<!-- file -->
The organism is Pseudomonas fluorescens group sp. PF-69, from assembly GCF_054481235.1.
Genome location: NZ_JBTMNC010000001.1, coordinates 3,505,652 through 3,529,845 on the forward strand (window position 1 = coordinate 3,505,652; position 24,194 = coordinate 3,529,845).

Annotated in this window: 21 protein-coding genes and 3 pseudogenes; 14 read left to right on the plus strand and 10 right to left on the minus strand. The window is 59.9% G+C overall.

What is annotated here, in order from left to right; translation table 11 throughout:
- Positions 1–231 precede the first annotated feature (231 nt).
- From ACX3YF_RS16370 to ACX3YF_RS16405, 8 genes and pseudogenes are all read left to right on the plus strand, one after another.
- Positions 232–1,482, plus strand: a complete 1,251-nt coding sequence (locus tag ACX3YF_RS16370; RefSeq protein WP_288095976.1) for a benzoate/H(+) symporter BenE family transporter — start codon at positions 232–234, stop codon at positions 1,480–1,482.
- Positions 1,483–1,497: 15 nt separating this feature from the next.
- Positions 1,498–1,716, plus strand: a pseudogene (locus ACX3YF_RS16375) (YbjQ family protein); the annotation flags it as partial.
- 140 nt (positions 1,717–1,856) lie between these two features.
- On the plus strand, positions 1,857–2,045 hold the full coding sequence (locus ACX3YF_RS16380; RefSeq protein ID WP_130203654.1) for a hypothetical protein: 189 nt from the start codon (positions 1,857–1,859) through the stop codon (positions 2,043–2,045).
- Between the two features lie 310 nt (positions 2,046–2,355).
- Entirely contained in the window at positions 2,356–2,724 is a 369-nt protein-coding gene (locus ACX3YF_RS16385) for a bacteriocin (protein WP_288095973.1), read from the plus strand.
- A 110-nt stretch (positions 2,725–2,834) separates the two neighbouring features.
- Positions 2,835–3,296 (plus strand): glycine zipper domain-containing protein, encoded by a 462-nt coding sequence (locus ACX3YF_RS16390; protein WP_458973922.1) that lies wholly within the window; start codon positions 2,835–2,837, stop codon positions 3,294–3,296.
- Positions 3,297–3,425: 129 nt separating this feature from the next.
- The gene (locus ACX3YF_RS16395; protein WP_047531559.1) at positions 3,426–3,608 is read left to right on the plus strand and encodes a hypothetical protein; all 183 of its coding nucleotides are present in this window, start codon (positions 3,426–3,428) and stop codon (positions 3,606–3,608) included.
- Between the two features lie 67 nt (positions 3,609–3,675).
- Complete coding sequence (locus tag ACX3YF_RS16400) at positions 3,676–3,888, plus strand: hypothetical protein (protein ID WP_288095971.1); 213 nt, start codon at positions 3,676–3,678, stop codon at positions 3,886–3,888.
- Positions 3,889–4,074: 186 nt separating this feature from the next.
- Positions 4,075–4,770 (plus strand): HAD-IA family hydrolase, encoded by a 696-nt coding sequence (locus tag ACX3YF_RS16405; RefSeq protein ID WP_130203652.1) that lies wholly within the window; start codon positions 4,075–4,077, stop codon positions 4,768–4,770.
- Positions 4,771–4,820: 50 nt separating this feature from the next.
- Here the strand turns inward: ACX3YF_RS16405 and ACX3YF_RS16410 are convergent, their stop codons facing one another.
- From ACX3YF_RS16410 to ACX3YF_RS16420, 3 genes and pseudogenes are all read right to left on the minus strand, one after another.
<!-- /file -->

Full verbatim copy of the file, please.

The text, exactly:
The organism is Pseudomonas fluorescens group sp. PF-69, from assembly GCF_054481235.1.
Genome location: NZ_JBTMNC010000001.1, coordinates 3,505,652 through 3,529,845 on the forward strand (window position 1 = coordinate 3,505,652; position 24,194 = coordinate 3,529,845).

Annotated in this window: 21 protein-coding genes and 3 pseudogenes; 14 read left to right on the plus strand and 10 right to left on the minus strand. The window is 59.9% G+C overall.

What is annotated here, in order from left to right; translation table 11 throughout:
- Positions 1–231 precede the first annotated feature (231 nt).
- From ACX3YF_RS16370 to ACX3YF_RS16405, 8 genes and pseudogenes are all read left to right on the plus strand, one after another.
- Positions 232–1,482, plus strand: a complete 1,251-nt coding sequence (locus tag ACX3YF_RS16370; RefSeq protein WP_288095976.1) for a benzoate/H(+) symporter BenE family transporter — start codon at positions 232–234, stop codon at positions 1,480–1,482.
- Positions 1,483–1,497: 15 nt separating this feature from the next.
- Positions 1,498–1,716, plus strand: a pseudogene (locus ACX3YF_RS16375) (YbjQ family protein); the annotation flags it as partial.
- 140 nt (positions 1,717–1,856) lie between these two features.
- On the plus strand, positions 1,857–2,045 hold the full coding sequence (locus ACX3YF_RS16380; RefSeq protein ID WP_130203654.1) for a hypothetical protein: 189 nt from the start codon (positions 1,857–1,859) through the stop codon (positions 2,043–2,045).
- Between the two features lie 310 nt (positions 2,046–2,355).
- Entirely contained in the window at positions 2,356–2,724 is a 369-nt protein-coding gene (locus ACX3YF_RS16385) for a bacteriocin (protein WP_288095973.1), read from the plus strand.
- A 110-nt stretch (positions 2,725–2,834) separates the two neighbouring features.
- Positions 2,835–3,296 (plus strand): glycine zipper domain-containing protein, encoded by a 462-nt coding sequence (locus ACX3YF_RS16390; protein WP_458973922.1) that lies wholly within the window; start codon positions 2,835–2,837, stop codon positions 3,294–3,296.
- Positions 3,297–3,425: 129 nt separating this feature from the next.
- The gene (locus ACX3YF_RS16395; protein WP_047531559.1) at positions 3,426–3,608 is read left to right on the plus strand and encodes a hypothetical protein; all 183 of its coding nucleotides are present in this window, start codon (positions 3,426–3,428) and stop codon (positions 3,606–3,608) included.
- Between the two features lie 67 nt (positions 3,609–3,675).
- Complete coding sequence (locus tag ACX3YF_RS16400) at positions 3,676–3,888, plus strand: hypothetical protein (protein ID WP_288095971.1); 213 nt, start codon at positions 3,676–3,678, stop codon at positions 3,886–3,888.
- Positions 3,889–4,074: 186 nt separating this feature from the next.
- Positions 4,075–4,770 (plus strand): HAD-IA family hydrolase, encoded by a 696-nt coding sequence (locus tag ACX3YF_RS16405; RefSeq protein ID WP_130203652.1) that lies wholly within the window; start codon positions 4,075–4,077, stop codon positions 4,768–4,770.
- Positions 4,771–4,820: 50 nt separating this feature from the next.
- Here the strand turns inward: ACX3YF_RS16405 and ACX3YF_RS16410 are convergent, their stop codons facing one another.
- From ACX3YF_RS16410 to ACX3YF_RS16420, 3 genes and pseudogenes are all read right to left on the minus strand, one after another.